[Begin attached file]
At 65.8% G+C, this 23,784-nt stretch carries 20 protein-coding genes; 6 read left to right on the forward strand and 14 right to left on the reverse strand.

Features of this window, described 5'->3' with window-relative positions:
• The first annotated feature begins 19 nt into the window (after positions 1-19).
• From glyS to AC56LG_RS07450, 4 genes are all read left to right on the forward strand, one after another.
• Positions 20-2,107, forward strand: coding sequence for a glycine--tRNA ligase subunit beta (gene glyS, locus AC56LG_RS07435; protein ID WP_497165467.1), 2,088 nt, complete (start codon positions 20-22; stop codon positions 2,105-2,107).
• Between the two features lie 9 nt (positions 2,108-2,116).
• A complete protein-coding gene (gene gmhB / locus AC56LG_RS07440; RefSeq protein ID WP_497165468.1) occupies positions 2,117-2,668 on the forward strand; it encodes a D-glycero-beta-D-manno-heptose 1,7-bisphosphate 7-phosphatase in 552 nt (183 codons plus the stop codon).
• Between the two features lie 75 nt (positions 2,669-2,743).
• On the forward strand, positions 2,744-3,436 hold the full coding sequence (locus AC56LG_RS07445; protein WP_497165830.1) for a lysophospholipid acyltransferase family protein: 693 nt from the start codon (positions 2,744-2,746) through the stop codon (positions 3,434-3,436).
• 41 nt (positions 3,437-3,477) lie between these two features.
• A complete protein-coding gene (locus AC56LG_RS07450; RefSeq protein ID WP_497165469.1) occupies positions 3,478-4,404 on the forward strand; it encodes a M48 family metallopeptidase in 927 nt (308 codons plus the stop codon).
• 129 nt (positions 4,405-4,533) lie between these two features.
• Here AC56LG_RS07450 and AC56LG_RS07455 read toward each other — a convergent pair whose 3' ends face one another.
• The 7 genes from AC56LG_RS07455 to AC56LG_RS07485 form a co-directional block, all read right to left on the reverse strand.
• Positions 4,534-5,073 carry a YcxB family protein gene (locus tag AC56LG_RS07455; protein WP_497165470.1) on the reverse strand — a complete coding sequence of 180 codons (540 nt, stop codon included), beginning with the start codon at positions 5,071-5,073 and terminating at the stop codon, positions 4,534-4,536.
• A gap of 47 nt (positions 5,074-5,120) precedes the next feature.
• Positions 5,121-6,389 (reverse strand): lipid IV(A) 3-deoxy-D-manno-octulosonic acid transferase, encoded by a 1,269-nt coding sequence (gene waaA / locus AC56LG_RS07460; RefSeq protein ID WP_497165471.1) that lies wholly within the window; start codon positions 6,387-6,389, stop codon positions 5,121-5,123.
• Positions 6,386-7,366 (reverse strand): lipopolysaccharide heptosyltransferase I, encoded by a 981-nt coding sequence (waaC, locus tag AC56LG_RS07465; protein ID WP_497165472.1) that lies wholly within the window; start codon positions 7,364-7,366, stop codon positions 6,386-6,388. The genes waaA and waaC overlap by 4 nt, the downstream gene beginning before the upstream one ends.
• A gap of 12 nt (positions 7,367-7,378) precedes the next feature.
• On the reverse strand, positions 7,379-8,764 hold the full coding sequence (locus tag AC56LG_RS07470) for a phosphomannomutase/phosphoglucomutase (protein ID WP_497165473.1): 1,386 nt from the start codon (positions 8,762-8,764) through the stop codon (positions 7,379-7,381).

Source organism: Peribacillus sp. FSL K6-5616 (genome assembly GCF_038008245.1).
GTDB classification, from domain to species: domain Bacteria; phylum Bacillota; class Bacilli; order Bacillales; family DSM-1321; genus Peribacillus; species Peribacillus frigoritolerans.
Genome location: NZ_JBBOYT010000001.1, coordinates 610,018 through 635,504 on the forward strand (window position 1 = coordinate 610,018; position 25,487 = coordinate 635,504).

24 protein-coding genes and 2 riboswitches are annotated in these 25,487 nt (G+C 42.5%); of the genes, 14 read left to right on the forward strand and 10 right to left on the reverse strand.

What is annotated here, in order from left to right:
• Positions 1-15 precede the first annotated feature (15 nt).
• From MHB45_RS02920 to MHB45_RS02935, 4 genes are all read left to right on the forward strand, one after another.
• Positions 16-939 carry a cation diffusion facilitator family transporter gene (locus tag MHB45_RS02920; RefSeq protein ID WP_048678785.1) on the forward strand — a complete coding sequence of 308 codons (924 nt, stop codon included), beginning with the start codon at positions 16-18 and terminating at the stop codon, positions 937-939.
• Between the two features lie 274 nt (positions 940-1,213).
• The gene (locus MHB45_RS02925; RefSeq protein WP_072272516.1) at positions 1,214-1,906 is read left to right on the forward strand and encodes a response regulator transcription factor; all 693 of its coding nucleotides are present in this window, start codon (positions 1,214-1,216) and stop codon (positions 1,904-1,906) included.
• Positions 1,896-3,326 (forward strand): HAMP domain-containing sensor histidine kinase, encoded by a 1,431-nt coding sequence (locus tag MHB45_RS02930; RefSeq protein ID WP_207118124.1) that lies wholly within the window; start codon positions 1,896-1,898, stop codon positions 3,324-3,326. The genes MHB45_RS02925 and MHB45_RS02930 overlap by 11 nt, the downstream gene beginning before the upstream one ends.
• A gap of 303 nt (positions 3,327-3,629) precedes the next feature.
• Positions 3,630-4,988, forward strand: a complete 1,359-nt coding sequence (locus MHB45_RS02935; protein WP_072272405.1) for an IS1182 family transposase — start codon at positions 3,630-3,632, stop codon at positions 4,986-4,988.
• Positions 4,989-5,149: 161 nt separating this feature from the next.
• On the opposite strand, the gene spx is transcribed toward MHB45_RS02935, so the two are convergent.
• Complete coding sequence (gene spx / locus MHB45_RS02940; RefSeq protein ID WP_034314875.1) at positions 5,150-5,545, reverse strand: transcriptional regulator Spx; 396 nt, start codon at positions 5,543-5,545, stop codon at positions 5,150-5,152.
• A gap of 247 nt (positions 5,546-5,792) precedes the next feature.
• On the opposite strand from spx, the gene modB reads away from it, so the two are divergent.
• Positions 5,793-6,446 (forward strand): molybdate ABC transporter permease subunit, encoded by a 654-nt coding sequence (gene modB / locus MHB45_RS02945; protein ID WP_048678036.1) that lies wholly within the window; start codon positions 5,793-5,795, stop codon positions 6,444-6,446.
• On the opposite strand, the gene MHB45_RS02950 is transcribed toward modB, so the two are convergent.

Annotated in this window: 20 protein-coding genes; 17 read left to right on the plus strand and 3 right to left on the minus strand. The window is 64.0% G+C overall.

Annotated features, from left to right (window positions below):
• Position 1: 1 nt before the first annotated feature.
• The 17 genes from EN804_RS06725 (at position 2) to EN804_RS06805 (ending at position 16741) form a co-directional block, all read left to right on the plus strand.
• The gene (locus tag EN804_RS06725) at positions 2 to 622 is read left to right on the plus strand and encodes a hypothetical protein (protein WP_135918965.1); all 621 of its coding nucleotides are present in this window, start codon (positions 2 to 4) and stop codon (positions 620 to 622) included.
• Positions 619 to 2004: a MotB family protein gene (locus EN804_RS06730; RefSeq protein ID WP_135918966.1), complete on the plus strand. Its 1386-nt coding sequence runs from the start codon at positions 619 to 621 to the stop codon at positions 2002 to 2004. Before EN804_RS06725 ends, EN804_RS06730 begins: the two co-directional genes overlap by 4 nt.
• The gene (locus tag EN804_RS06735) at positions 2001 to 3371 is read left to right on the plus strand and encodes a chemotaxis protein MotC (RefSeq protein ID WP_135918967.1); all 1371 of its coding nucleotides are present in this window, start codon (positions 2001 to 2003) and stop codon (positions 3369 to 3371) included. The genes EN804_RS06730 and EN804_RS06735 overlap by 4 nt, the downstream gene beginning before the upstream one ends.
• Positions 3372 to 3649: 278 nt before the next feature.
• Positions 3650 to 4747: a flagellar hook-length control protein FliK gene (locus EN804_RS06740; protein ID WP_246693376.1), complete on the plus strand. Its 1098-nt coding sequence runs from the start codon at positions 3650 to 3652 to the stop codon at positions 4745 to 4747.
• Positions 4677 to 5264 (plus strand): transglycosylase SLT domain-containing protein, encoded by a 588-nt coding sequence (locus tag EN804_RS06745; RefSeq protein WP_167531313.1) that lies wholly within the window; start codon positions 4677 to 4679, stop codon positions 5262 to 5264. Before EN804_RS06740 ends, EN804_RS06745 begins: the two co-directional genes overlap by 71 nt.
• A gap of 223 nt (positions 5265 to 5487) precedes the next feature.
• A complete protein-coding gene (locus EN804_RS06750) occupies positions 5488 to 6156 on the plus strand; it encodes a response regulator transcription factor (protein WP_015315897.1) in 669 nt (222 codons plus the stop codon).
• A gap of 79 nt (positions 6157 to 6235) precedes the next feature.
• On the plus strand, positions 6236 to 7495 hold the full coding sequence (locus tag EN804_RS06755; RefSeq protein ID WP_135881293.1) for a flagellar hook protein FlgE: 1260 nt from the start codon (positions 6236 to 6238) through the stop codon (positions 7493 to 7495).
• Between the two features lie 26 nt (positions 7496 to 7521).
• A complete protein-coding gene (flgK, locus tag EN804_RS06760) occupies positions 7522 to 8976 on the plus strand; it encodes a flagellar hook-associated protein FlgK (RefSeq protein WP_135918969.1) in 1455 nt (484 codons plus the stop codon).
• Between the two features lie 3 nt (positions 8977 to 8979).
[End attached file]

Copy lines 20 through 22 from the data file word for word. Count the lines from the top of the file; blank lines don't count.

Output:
• On the reverse strand, positions 7,379-8,764 hold the full coding sequence (locus tag AC56LG_RS07470) for a phosphomannomutase/phosphoglucomutase (protein ID WP_497165473.1): 1,386 nt from the start codon (positions 8,762-8,764) through the stop codon (positions 7,379-7,381).

Source organism: Peribacillus sp. FSL K6-5616 (genome assembly GCF_038008245.1).
GTDB classification, from domain to species: domain Bacteria; phylum Bacillota; class Bacilli; order Bacillales; family DSM-1321; genus Peribacillus; species Peribacillus frigoritolerans.